Aggressive shoes with velcro may be less comfortable over long periods of time, and even though they are designed well, velcro climbing shoes are more vulnerable to becoming undone for crack climbers since their routes often involve shoving the whole shoe in and out of a crevice
Climbing shoes with laces typically offer the opposite strengths and weaknesses as velcro climbing shoes. They are harder and slower to get on and off, but they can be more comfortable for long climbing sessions and they are more secure than velcro in crack climbing.
What is my climbing shoe size?
Unfortunately, climbing shoe sizes will vary relative to your street shoe size depending on the brand. Some brands run sizes smaller than street shoe sizes. Others stay about the same. Before purchasing a climbing shoe, check the size and reviews of that brand to see if people recommend sizing up or down based on their experience.
Some websites offer comparison tables of major rock climbing shoe brands, allowing you to see any conversions you may want to consider before purchasing that brand’s shoe. But, as noted in the beginning of this article, leather shoes will always yield to the pressure of your foot and should be sized down at least a half notch.
Remember that comfort is always key, but a certain amount of wearing in might be needed where it seems like the size needs to be corrected. If this is the case with synthetic shoes, chances are that the size is, in fact wrong. So, go for comfort.
Do climbing shoes have to curl my toes down?
Not necessarily. Shoes with a big curve in the toe are very aggressive, giving climbers extra “oomph” for push offs and pulling up the body with a toe hook. Remember the goal of a climbing shoe is to give you as much power as possible in as small a space as possible in the front of your foot. That isn’t going to happen if your toes are all flat and spread out over a wide shoe front.
Bottom line: if the shoe is a little more uncomfortable than street shoes, it doesn’t mean it’s wrong. But there should NOT be any pain.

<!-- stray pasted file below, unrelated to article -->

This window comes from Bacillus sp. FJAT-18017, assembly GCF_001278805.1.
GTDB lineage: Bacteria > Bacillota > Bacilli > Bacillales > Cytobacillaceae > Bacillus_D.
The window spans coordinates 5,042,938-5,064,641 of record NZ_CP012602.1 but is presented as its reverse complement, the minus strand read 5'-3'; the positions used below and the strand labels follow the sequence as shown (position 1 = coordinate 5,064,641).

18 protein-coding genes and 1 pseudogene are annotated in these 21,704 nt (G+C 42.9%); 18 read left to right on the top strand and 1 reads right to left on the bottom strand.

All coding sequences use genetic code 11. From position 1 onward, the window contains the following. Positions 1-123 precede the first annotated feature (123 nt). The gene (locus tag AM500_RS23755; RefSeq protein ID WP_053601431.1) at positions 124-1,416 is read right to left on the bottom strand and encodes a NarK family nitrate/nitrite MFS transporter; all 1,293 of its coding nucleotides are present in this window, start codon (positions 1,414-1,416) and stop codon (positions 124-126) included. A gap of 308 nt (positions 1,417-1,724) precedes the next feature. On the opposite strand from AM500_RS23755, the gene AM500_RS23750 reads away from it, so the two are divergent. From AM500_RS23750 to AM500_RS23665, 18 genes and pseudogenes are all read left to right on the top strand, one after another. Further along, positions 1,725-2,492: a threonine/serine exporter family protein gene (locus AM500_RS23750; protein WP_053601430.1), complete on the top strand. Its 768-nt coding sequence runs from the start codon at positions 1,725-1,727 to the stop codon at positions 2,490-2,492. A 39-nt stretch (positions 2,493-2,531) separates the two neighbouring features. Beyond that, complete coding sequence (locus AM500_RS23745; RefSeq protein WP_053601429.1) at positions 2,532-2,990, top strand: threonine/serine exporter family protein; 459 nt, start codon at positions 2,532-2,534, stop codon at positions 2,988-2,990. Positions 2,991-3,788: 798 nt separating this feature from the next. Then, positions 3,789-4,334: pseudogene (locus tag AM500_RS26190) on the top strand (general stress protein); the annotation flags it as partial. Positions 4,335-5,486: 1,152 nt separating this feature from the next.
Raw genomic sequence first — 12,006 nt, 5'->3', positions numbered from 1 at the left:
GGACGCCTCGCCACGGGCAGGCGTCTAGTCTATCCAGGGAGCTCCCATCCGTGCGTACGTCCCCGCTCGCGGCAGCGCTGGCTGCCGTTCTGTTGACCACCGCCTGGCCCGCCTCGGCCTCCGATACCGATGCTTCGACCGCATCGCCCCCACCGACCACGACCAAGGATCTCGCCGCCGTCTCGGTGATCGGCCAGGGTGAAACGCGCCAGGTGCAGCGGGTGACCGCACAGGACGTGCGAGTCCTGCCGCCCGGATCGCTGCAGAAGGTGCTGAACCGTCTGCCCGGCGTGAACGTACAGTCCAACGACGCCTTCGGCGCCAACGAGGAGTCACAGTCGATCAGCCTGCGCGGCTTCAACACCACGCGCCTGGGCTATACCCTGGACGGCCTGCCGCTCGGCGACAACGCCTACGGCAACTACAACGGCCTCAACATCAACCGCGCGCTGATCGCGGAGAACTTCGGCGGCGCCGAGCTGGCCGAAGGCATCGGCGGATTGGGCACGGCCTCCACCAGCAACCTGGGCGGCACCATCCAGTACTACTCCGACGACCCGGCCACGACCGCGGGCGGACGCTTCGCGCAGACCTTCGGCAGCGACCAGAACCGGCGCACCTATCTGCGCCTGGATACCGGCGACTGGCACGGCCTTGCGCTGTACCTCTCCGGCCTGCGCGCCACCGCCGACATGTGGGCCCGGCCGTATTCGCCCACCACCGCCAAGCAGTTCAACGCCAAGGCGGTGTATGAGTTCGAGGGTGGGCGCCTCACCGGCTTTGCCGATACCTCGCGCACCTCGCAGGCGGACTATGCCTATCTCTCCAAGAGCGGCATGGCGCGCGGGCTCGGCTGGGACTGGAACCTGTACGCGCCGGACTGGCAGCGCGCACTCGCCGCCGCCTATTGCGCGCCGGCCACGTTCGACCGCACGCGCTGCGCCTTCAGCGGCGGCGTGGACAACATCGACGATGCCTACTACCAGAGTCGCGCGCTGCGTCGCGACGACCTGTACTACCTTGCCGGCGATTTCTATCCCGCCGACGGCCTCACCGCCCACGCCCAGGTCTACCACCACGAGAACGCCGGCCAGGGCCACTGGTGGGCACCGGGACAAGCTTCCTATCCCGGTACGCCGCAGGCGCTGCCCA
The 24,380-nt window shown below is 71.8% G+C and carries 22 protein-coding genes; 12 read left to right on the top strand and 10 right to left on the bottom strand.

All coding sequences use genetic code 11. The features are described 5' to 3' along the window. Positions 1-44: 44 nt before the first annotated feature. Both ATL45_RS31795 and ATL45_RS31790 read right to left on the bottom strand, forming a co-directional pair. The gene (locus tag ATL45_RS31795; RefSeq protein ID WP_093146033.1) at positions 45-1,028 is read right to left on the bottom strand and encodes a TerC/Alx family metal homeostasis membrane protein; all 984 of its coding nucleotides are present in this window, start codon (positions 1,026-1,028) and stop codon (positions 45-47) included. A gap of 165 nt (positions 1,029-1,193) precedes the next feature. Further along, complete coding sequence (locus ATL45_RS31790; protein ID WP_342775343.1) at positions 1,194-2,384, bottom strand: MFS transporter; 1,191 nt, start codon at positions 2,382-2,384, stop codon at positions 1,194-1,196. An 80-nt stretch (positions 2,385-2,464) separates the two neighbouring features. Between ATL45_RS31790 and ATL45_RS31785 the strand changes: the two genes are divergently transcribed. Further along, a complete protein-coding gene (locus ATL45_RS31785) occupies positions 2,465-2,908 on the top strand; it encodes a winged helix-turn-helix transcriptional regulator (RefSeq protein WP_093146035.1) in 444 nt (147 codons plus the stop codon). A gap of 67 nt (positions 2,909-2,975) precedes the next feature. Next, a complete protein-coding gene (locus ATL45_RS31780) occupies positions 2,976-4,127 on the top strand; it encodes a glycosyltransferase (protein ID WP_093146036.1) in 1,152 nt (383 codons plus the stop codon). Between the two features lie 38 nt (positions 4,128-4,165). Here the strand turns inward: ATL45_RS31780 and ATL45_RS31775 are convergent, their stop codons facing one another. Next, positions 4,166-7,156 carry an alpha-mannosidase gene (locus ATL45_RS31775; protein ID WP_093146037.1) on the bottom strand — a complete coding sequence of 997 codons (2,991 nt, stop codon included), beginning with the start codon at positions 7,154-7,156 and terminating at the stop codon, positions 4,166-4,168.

Prolonging climbing shoe life
Climbing shoes take a lot of abuse. Over time, the shoe will wear. With proper usage, you can prolong the life of your climbing shoe.
These Shoes Were Made for Climbing
Climbing shoes are for climbing. Not walking. The more you walk in your climbing shoe, the faster it will wear down. This is especially true for cambered shoes or shoes with distinctive or exaggerated arches.
To travel between climbing routes, especially ones requiring significant walking, it’s best to switch from climbing shoes to hiking or other walking shoes, so you don’t wear the climbing shoe more than you need to.
There are also some approach shoes sold by the big brands that tend to be neutral and more comfortable for walking.
Your shoes need a rest too
Just like climbers need to rest between routes, shoes can use a rest too. If you’ve finished a particularly taxing route and need to rest for several minutes, take your shoes off. Not only will this give your feet a break, but it will also give your shoes a break.
Even professional climbers that compete in championships will take remove their climbing shoes in between ascents.
Remember that while the climbing shoes are pushing your toes together, your toes are pushing the shoe out, causing the material to wear down over time. Giving the shoe a break from that force can help prolong its life.
Of course, if you’re constantly taking your shoes off and on, that motion can wear the shoe down too. If you’re only resting for a few minutes, it might be worth keeping your shoes on, provided you’re not walking around during that rest.
Climbing Shoe Size Summary
- Should fit comfortably
- There are 3 types of shoes: neutral, moderate and aggressive
- Leather shoes will give, so go a half-size or 1 down
- If ordering online, find a pair for your climbing and get 2-3 pairs